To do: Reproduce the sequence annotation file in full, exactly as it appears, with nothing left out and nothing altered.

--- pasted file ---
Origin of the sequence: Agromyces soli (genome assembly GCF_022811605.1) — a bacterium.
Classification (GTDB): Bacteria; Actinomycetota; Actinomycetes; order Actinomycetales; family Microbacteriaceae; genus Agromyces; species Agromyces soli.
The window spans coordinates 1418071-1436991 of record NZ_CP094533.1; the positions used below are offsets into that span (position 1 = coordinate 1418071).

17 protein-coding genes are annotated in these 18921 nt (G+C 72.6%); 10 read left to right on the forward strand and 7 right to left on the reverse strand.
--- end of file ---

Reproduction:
Origin of the sequence: Agromyces soli (genome assembly GCF_022811605.1) — a bacterium.
Classification (GTDB): Bacteria; Actinomycetota; Actinomycetes; order Actinomycetales; family Microbacteriaceae; genus Agromyces; species Agromyces soli.
The window spans coordinates 1418071-1436991 of record NZ_CP094533.1; the positions used below are offsets into that span (position 1 = coordinate 1418071).

17 protein-coding genes are annotated in these 18921 nt (G+C 72.6%); 10 read left to right on the forward strand and 7 right to left on the reverse strand.